The Stations of the Cross are located in New Beginnings Park behind our church campus.
Walking guides are available in the mailbox near the first station.
You may also take a “Virtual Walk” by viewing the close-ups of each Station below:
Why Do We Walk the Stations of the Cross?
Walking the Stations is a powerful way to contemplate, and enter into, the mystery of Jesus’ gift of himself to us. The word station comes from the Latin word that means “to stand.” It takes the reflection on the passion out of my head, and makes it an imaginative exercise. It involves my senses, my experience and my emotions. To the extent I come to experience the love of Jesus for me, to that extent the gratitude I feel will be deep. Deep gratitude leads to real generosity and a desire to love as I have been loved. First, just a note about the history of the stations:
From the earliest of days, followers of Jesus told the story of his passion, death and resurrection. When pilgrims came to see Jerusalem, they were anxious to see the sites where Jesus was. These sites become important holy connections with Jesus. Eventually, following in the footsteps of the Lord, along the way of the cross, became a part of the pilgrimage visit. The stations, as we know them today, came about when it was no longer easy or even possible to visit the holy sites. In the 1500’s, villages all over Europe started creating “replicas” of the way of the cross, with small shrines commemorating the places along the route in Jerusalem. Eventually, these shrines became the set of 14 stations we now know and were placed in almost every Catholic Church in the world.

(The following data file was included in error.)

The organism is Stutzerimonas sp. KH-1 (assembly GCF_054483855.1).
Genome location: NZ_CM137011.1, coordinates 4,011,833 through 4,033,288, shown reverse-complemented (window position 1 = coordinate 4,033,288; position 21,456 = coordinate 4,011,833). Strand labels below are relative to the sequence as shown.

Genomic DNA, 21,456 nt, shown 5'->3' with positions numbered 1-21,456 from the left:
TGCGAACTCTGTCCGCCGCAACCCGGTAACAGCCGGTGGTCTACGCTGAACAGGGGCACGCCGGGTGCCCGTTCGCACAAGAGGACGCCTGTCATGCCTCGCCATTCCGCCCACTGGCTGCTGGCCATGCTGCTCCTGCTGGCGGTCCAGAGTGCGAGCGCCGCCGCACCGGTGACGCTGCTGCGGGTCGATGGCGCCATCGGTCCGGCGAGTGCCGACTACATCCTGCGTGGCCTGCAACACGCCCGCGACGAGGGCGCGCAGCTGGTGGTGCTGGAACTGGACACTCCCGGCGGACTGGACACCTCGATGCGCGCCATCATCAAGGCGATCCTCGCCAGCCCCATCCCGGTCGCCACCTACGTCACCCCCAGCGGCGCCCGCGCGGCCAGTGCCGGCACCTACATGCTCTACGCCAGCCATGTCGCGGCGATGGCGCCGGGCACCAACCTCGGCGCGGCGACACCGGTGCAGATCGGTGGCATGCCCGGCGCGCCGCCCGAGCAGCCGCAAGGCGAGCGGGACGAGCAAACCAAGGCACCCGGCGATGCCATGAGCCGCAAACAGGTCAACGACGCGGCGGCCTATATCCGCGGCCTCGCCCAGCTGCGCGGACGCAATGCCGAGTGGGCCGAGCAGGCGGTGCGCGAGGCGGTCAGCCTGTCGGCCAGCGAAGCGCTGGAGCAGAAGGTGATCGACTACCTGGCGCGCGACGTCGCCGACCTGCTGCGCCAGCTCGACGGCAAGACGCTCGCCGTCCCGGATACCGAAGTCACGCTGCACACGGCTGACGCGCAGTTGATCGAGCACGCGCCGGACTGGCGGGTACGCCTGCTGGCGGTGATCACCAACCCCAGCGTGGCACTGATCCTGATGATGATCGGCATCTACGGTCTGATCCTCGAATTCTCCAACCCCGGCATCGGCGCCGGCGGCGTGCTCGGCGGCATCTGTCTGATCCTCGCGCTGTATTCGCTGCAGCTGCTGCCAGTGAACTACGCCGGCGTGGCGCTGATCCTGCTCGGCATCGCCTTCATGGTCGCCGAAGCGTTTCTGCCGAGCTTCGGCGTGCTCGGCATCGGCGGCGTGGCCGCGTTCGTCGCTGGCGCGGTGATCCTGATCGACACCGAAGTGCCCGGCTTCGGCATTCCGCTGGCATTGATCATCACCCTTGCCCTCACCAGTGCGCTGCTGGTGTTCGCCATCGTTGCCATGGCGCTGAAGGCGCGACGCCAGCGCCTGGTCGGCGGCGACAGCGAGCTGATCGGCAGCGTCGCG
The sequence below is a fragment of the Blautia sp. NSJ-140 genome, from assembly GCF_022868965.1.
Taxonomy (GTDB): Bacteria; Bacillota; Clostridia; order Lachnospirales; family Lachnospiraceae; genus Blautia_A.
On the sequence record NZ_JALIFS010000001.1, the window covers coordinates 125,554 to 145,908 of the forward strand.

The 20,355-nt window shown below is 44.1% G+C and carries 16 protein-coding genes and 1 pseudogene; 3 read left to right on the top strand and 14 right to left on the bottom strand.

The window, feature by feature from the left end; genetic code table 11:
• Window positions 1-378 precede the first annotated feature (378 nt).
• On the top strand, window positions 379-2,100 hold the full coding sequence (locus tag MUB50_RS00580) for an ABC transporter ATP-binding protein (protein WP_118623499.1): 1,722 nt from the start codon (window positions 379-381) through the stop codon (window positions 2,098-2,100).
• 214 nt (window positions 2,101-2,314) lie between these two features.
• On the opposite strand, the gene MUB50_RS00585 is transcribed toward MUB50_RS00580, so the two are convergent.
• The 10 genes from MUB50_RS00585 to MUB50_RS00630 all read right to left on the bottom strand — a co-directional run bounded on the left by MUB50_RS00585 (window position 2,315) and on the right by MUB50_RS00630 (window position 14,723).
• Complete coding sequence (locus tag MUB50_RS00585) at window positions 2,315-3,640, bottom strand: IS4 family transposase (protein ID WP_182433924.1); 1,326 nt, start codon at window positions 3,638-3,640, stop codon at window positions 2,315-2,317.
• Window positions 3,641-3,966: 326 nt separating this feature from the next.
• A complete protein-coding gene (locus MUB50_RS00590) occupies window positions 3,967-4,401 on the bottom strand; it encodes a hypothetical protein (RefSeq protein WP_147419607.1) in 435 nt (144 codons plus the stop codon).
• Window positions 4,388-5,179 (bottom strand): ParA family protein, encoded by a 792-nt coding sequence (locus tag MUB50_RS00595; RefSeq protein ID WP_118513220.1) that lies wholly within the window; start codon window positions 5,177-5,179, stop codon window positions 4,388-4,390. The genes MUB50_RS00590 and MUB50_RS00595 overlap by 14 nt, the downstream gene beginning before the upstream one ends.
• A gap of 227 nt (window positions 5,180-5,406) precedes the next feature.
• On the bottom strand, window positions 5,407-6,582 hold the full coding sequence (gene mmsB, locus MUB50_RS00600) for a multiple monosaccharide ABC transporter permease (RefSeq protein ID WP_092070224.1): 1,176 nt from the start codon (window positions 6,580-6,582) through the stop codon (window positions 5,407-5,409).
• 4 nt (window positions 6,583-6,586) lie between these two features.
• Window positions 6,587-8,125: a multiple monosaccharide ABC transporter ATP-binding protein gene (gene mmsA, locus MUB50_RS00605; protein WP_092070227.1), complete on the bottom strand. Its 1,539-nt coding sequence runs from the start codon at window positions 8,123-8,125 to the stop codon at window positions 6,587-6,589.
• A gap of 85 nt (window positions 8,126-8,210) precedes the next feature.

1. Walking the stations is a journey of prayer. It isn’t an intellectual exercise. It is in the context of your relationship with God. Each station is an invitation to examine who Jesus is for you. We open our hearts to be touched, and we express our response in prayer.
2. This is an imaginative journey. It is an opportunity for Christ’s sacrifice to touch our hearts deeply as we see the depth of His love for us. The journey points to the historical fact that He was made to carry the instrument of His death, from the place where He was condemned to die, to Calvary where He died, and that He was taken down and laid in a tomb. The religious context is that today Jesus wants to use any means available to move our hearts to know His love for us. These stations can allow us to imaginatively visualize the “meaning” of His passion and death.
3. This journey should lead us to gratitude. It will also lead us into a sense of solidarity with all our brothers and sisters. In our busy, high tech lives we can easily get out of touch with the terrible suffering of real people in our world.